The survey showed that half of those who tried quitting used products like nicotine gum, patches or lozenges. Research suggests smokers are four times more likely to quit successfully with NHS support and nicotine patches and gum, Cancer Research UK said.

Legislation banning smoking in enclosed spaces was introduced in England on July 1 2007.

Elspeth Lee, Cancer Research UK’s head of tobacco control, said: “It’s good news that the smoke-free legislation, as well as protecting people from second-hand smoke, encouraged some smokers to quit. But with about 10 million smokers in the UK, half of whom will die from a smoking related disease, we cannot be complacent.

“We need the Government’s continued commitment to reducing smoking rates and stopping future generations from starting to smoke.”

More Government Action To Curb Smoking

Public Demand More Government Action To Curb Smoking, UK

29 Apr 2008 – Medical News Today

The government will launch a public consultation next month on its plans to tighten legislation on the sale of tobacco – but new research reveals that people, including smokers, are already demanding more action.

A poll carried out for ASH revealed that:

– 76% of GB adults support a ban on smoking in cars carrying children under the age of 18,
– 85% of adults in England and Wales want retailers who are convicted of selling tobacco illegally to children to be banned from selling tobacco products, and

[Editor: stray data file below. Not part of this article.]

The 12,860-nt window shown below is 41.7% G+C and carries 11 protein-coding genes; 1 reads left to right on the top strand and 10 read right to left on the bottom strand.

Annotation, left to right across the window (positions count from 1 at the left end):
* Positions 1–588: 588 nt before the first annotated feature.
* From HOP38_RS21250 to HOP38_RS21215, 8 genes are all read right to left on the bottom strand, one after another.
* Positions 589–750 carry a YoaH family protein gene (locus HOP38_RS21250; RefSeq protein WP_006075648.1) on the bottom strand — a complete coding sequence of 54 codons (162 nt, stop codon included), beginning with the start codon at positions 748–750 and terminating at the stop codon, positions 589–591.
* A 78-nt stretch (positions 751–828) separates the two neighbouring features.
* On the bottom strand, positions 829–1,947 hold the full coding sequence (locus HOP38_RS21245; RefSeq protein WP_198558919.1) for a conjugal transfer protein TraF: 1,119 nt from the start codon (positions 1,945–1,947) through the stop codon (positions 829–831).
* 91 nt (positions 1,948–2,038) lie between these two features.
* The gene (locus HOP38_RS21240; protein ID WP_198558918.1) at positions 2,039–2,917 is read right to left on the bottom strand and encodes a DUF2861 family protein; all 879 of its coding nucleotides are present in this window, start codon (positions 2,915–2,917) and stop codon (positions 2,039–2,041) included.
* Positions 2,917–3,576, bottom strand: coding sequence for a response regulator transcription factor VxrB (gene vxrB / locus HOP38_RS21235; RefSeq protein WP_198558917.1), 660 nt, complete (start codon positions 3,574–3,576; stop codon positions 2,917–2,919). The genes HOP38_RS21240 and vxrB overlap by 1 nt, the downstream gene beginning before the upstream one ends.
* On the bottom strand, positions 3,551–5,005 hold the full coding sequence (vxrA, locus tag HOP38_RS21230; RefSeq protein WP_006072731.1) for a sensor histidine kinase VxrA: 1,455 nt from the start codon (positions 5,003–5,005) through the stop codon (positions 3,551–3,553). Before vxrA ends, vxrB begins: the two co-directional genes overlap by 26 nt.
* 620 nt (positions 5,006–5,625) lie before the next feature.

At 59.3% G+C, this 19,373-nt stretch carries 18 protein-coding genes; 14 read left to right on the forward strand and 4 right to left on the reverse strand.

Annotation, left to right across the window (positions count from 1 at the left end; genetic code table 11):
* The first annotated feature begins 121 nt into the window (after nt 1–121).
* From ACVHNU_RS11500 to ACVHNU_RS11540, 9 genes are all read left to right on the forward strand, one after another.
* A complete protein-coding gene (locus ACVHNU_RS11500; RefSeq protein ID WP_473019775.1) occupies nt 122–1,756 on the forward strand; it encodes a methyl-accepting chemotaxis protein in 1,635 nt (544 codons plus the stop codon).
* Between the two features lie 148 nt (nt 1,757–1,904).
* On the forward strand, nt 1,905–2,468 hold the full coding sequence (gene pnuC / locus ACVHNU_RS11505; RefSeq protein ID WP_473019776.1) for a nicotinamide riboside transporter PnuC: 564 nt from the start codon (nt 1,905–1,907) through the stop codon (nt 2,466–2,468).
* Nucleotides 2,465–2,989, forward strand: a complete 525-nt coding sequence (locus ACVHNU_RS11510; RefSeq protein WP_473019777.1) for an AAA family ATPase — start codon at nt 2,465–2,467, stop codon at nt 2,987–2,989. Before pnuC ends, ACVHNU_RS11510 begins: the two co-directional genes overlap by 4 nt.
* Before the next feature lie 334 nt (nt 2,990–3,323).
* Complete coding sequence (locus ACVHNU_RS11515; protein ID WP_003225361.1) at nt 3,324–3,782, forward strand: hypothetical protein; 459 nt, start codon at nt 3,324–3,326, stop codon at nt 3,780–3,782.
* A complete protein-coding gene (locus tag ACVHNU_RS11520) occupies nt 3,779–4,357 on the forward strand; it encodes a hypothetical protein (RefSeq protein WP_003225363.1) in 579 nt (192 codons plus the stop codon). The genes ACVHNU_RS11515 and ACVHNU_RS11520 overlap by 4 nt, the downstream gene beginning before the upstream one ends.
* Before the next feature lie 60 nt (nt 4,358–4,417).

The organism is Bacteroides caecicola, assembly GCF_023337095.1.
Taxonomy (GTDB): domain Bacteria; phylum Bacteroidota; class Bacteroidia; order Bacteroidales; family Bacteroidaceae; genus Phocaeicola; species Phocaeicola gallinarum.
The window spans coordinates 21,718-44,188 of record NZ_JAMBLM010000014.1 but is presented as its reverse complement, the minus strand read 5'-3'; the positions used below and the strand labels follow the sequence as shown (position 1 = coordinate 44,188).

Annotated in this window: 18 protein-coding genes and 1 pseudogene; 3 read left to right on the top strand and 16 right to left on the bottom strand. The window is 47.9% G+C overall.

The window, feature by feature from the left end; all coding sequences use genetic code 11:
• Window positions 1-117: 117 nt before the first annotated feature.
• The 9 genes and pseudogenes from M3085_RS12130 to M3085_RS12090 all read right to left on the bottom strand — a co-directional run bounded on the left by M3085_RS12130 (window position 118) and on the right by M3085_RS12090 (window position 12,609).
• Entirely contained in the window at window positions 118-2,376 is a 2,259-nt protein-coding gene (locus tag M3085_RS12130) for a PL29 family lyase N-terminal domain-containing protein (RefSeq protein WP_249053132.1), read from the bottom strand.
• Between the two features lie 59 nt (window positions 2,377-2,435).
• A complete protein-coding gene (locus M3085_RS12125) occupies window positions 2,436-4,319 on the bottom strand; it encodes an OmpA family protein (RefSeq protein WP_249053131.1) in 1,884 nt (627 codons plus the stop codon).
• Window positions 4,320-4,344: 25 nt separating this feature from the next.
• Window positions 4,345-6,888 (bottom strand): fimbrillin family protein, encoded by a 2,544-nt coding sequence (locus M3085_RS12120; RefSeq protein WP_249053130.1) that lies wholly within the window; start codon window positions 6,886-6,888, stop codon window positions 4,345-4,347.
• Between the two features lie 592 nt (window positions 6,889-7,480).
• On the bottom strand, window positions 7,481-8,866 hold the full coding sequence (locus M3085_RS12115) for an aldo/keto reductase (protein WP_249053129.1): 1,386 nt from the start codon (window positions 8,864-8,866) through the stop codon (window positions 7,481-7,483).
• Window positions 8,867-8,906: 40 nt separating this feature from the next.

– 88% of adults in Scotland agree that businesses found to have sold or supplied tobacco to under-18s more than once should have their right to sell tobacco suspended.

Results of the research will be presented at a tobacco control conference attended by health professionals in Cardiff today.

Deborah Arnott, Director of ASH said:

“It’s what people want; health campaigners need to work hard to keep up with the demand for further reform.”

Smoking remains the biggest cause of preventable deaths in the UK – five times greater than traffic accidents, poisoning, over-dose, alcoholic liver disease, HIV, accidental death, murder and manslaughter combined [2]

The government is considering action on the display of tobacco products in shops, requiring retailers to sell them from under the counter, and a possible ban on cigarette vending machines.

The ASH research shows a majority of people are in favour of these policies but for the following measures more than three out of four want more action:

– Easier access to quitting medications, such as nicotine gum and patches (82%);
– Licences for tobacco vendors, which should be removed if they are caught selling to underage smokers; (87%)
– A crackdown on tobacco smuggling (75%).

Report author Martin Dockrell said:

“The law on smokefree public places has been very popular. Our research shows that almost two out of three (63%) people strongly support it compared to only one in 12 who are strongly opposed. People understand that it is not about smokers: 76% say smokefree legislation has been good for their health and overall people support a wide range of further tobacco control measures.”